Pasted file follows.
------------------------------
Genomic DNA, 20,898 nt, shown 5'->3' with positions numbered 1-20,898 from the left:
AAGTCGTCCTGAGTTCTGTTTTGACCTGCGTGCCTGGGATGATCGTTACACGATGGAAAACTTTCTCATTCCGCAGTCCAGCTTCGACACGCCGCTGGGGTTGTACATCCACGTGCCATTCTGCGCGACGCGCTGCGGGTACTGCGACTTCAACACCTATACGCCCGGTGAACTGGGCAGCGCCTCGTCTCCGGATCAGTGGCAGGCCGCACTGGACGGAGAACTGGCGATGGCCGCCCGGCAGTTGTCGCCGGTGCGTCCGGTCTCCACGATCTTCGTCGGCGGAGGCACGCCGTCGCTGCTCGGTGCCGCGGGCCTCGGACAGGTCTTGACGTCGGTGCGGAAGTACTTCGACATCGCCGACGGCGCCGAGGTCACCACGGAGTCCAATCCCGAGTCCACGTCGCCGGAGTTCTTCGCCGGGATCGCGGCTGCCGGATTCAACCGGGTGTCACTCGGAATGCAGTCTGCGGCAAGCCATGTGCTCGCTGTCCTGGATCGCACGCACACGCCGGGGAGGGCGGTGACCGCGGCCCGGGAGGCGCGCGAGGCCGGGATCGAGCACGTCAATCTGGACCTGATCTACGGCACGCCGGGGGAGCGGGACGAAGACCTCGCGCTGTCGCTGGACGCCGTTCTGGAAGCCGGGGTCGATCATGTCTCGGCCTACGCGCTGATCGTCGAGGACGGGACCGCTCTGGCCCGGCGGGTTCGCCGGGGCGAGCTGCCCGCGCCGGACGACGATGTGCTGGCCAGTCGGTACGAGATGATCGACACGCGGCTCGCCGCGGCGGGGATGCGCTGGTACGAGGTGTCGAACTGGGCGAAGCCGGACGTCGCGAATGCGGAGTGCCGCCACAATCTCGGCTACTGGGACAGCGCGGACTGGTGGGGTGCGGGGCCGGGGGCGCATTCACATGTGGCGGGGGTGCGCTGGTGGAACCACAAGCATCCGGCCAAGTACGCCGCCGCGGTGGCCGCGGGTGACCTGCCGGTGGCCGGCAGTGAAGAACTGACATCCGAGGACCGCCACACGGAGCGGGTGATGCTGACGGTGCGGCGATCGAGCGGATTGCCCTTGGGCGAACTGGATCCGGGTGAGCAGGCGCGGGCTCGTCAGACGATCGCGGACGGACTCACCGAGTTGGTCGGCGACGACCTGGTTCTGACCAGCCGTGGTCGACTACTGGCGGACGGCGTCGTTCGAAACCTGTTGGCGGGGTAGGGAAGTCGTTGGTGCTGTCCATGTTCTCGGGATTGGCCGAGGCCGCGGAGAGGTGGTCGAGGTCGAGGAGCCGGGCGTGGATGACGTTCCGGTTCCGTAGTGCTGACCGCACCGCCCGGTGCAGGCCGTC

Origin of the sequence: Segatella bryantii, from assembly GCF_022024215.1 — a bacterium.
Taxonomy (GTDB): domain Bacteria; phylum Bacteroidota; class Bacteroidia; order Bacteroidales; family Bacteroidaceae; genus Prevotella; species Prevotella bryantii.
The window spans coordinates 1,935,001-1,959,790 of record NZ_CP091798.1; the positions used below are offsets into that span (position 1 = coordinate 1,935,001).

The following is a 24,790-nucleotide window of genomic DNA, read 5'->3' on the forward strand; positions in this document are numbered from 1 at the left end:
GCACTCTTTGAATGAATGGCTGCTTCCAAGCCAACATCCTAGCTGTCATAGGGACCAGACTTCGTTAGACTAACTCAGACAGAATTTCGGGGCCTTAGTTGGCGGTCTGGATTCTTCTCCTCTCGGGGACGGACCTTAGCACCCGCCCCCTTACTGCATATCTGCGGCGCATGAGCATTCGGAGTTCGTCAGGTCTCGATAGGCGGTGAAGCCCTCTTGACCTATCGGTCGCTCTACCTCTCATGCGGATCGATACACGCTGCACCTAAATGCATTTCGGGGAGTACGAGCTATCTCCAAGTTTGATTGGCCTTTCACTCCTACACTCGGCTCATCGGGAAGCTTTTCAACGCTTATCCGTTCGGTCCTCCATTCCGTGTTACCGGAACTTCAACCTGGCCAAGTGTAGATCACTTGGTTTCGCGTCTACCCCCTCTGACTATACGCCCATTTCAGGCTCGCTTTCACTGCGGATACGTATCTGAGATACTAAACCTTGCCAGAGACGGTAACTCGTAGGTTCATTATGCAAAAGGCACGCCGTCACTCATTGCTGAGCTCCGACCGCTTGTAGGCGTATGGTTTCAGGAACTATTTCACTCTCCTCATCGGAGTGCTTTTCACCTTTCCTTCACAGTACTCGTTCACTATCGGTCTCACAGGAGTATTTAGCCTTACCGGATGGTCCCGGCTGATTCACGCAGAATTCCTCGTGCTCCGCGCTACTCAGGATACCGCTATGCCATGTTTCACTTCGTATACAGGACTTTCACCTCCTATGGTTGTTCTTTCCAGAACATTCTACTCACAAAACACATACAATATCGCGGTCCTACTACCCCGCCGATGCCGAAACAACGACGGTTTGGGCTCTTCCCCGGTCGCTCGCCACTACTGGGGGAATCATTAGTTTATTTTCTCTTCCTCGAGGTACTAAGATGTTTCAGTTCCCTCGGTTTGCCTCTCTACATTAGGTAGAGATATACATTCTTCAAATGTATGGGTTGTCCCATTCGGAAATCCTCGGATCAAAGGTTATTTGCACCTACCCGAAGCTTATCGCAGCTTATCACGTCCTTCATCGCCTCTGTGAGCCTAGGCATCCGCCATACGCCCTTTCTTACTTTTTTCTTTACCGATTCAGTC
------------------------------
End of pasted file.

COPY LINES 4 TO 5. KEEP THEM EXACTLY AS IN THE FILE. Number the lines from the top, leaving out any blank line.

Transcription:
Taxonomy (GTDB): domain Bacteria; phylum Bacteroidota; class Bacteroidia; order Bacteroidales; family Bacteroidaceae; genus Prevotella; species Prevotella bryantii.
The window spans coordinates 1,935,001-1,959,790 of record NZ_CP091798.1; the positions used below are offsets into that span (position 1 = coordinate 1,935,001).